ESPN’s Jeff Passan reports that the Red Sox, Dodgers, and Twins have come to an agreement on a reworked trade involving outfielder Mookie Betts. Per MLB.com’s Mark Feinsand, the Dodgers will get Betts, starter David Price, and cash from the Red Sox. The Red Sox will receive outfielder Alex Verdugo, infield prospect Jeter Downs, and catching prospect Connor Wong from the Dodgers. As usual, the trade is still pending review of the involved players’ medicals, but the players have all been notified of the trade. The Twins will receive starter Kenta Maeda, a lower level minor league player, and $10 million in exchange from the Dodgers for reliever Brusdar Graterol, outfielder Luke Raley, and the No. 67 pick in the 2020 draft.
The first iteration of the three-team trade fell apart due to concerns over Twins reliever Brusdar Graterol’s medicals. In the end, though, every team got what they wanted. The Red Sox cleared a significant amount of salary off of their payroll, getting under the $208 million competitive balance tax threshold. The Dodgers, silent for much of the offseason, made a big upgrade to the roster, adding one of the best players in the game in Betts and a solid starter in Price. The Twins bolstered the rotation yet again with Maeda. He’ll join a rotation that includes newcomers Rich Hill and Homer Bailey as well as mainstays José Berríos and Jake Odorizzi.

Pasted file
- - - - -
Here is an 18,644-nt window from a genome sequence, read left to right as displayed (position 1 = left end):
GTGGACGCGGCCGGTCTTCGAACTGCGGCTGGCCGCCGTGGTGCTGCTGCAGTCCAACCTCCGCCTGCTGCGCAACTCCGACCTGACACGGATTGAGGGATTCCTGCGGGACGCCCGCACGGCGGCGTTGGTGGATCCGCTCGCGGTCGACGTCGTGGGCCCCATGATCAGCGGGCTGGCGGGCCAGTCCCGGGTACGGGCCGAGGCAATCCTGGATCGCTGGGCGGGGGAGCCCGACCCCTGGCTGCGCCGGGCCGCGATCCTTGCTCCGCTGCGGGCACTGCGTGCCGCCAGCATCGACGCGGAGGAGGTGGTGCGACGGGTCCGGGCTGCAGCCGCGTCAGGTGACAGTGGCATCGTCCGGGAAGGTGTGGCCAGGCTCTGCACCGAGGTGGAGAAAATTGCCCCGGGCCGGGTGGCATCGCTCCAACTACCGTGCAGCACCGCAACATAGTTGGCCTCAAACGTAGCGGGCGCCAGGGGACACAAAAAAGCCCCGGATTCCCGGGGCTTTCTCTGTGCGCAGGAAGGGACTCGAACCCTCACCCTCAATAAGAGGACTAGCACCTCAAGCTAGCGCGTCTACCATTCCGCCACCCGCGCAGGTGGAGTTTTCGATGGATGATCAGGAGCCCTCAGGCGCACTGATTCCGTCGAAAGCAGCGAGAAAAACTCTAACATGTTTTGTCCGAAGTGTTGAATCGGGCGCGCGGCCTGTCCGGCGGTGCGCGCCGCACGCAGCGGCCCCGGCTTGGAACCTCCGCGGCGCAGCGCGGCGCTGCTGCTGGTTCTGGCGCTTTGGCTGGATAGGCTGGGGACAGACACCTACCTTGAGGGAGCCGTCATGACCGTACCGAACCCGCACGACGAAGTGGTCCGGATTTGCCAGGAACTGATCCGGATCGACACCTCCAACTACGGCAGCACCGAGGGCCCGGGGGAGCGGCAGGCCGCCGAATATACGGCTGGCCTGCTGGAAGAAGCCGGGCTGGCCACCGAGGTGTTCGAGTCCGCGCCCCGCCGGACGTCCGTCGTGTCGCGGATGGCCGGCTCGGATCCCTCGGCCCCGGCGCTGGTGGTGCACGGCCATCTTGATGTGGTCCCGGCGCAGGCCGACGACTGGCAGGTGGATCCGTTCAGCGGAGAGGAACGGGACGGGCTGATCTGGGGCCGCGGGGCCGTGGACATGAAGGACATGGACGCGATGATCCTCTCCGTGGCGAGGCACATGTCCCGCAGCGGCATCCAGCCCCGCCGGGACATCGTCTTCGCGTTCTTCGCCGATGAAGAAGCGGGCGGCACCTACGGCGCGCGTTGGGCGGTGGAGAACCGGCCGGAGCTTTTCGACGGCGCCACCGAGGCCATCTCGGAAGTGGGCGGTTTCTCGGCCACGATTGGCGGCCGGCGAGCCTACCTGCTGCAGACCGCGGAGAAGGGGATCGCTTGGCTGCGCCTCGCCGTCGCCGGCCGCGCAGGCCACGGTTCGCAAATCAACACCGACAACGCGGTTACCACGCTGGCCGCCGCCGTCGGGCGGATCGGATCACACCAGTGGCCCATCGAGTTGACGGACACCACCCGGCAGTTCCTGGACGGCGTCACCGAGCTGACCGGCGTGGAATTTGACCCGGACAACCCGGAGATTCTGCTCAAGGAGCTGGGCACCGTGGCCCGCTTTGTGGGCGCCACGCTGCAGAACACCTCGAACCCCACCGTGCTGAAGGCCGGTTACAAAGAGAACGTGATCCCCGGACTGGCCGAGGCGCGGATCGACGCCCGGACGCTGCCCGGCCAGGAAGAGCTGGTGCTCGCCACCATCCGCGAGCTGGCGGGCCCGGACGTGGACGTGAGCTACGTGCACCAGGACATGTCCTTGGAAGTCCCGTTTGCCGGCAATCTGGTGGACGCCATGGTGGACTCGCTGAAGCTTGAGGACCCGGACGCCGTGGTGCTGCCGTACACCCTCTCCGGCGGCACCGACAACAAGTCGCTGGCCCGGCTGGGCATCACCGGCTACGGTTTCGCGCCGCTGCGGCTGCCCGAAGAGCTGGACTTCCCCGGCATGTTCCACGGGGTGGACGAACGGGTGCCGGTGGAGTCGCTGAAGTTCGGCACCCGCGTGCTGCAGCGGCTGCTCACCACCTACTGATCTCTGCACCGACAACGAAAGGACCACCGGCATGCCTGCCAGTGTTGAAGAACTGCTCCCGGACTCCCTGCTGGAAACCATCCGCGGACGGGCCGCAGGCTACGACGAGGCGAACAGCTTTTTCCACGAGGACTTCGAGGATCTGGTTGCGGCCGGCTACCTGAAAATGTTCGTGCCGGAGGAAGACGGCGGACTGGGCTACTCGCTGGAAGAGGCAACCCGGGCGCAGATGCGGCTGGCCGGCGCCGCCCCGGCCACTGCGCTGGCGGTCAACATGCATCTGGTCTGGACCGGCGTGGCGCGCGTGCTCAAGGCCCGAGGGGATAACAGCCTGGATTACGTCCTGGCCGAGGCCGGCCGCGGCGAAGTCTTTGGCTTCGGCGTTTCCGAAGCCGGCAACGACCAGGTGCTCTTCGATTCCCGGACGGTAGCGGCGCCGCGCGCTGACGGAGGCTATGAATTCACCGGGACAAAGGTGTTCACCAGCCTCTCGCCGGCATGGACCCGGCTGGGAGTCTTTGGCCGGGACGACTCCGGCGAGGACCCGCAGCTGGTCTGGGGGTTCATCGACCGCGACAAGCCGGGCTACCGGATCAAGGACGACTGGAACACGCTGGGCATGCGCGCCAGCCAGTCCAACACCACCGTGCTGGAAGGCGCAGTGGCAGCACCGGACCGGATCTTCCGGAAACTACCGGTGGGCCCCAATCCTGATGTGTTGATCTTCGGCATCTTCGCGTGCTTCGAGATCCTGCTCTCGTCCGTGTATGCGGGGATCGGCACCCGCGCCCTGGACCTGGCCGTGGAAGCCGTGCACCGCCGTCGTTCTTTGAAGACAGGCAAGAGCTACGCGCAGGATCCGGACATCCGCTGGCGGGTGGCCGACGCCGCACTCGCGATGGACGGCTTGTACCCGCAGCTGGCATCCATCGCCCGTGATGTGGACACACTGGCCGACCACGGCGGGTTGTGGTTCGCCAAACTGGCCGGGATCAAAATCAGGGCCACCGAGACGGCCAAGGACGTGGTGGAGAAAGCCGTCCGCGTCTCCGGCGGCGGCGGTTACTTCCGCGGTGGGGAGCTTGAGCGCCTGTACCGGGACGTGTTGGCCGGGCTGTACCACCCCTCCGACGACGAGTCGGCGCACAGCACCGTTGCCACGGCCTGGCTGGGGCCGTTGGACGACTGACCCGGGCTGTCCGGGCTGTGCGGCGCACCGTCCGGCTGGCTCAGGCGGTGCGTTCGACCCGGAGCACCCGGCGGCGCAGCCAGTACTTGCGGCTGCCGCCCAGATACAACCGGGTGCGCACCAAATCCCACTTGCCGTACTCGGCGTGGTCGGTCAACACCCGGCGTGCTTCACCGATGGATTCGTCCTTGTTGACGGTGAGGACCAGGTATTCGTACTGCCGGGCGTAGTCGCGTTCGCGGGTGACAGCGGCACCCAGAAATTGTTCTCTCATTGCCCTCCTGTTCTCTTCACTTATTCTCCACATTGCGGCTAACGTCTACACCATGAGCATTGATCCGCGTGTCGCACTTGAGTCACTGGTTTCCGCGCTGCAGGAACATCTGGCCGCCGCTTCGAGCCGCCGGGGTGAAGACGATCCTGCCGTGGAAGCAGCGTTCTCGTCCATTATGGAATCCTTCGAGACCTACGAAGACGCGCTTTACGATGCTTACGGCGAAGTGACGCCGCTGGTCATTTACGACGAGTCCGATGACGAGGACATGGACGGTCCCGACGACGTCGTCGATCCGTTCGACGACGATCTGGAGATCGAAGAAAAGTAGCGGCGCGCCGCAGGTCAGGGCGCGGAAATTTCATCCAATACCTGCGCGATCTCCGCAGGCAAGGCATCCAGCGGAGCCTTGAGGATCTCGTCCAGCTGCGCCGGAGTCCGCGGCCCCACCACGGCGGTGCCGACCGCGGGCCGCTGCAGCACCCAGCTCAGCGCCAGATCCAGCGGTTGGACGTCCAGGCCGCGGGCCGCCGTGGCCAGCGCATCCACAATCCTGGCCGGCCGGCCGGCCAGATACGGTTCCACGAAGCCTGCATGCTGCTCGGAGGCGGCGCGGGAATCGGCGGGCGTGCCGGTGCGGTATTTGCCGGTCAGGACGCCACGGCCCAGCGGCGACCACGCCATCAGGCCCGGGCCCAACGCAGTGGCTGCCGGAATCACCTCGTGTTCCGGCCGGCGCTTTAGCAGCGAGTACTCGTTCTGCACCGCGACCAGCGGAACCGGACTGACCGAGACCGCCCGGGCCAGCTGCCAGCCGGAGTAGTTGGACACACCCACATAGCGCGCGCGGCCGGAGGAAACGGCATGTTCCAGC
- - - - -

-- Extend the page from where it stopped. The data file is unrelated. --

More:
Downs is rated as the Dodgers’ No. 5 prospect, according to MLB Pipeline. Wong came in at No. 28. Graterol ranked No. 3 in the Twins’ system.
On Sunday, we learned that while the Nationals would continue to pay their minor leaguers throughout the month of June, their weekly stipend would be lowered by 25 percent, from $400 to $300. In an incredible act of solidarity, Nationals reliever Sean Doolittle and his teammates put out a statement, saying they would be covering the missing $100 from the stipends.
After receiving some criticism, the Nationals reversed course, agreeing to pay their minor leaguers their full $400 weekly stipend.
Doolittle and co. have not withdrawn their generosity. On Wednesday, Doolittle released another statement, saying that he and his major league teammates would continue to offer financial assistance to Nationals minor leaguers through the non-profit organization More Than Baseball.
The full statement:
Washington Nationals players were excited to learn that our minor leaguers will continue receiving their full stipends. We are grateful that efforts have been made to restore their pay during these challenging times.
We remain committed to supporting them. Nationals players are partnering with More Than Baseball to contribute funds that will offer further assistance and financial support to any minor leaguers who were in the Nationals organization as of March 1.
We’ll continue to stand with them as we look forward to resuming our 2020 MLB season.
Kudos to Doolittle and the other Nationals continuing to offer a helping hand in a trying time. The players shouldn’t have to subsidize their employers’ labor expenses, but that is the world we live in today.